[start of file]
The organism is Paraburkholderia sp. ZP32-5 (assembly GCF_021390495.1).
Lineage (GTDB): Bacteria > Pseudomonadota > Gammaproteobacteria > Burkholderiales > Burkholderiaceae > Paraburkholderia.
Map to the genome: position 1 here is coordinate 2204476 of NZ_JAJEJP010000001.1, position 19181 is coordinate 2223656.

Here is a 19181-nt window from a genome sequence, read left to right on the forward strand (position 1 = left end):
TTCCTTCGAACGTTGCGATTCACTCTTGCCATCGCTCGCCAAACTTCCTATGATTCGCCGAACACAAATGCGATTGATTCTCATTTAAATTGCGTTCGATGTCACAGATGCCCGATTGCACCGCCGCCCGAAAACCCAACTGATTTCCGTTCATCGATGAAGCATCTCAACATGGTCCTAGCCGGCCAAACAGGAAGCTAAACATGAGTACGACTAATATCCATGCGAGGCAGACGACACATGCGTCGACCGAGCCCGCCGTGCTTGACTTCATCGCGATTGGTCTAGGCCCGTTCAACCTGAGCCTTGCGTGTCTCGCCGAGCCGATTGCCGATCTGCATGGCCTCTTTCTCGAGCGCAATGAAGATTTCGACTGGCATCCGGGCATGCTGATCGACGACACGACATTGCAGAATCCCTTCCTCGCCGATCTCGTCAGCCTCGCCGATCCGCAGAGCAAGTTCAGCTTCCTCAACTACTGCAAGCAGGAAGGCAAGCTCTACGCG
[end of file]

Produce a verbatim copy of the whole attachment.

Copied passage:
The organism is Paraburkholderia sp. ZP32-5 (assembly GCF_021390495.1).
Lineage (GTDB): Bacteria > Pseudomonadota > Gammaproteobacteria > Burkholderiales > Burkholderiaceae > Paraburkholderia.
Map to the genome: position 1 here is coordinate 2204476 of NZ_JAJEJP010000001.1, position 19181 is coordinate 2223656.

Here is a 19181-nt window from a genome sequence, read left to right on the forward strand (position 1 = left end):
TTCCTTCGAACGTTGCGATTCACTCTTGCCATCGCTCGCCAAACTTCCTATGATTCGCCGAACACAAATGCGATTGATTCTCATTTAAATTGCGTTCGATGTCACAGATGCCCGATTGCACCGCCGCCCGAAAACCCAACTGATTTCCGTTCATCGATGAAGCATCTCAACATGGTCCTAGCCGGCCAAACAGGAAGCTAAACATGAGTACGACTAATATCCATGCGAGGCAGACGACACATGCGTCGACCGAGCCCGCCGTGCTTGACTTCATCGCGATTGGTCTAGGCCCGTTCAACCTGAGCCTTGCGTGTCTCGCCGAGCCGATTGCCGATCTGCATGGCCTCTTTCTCGAGCGCAATGAAGATTTCGACTGGCATCCGGGCATGCTGATCGACGACACGACATTGCAGAATCCCTTCCTCGCCGATCTCGTCAGCCTCGCCGATCCGCAGAGCAAGTTCAGCTTCCTCAACTACTGCAAGCAGGAAGGCAAGCTCTACGCG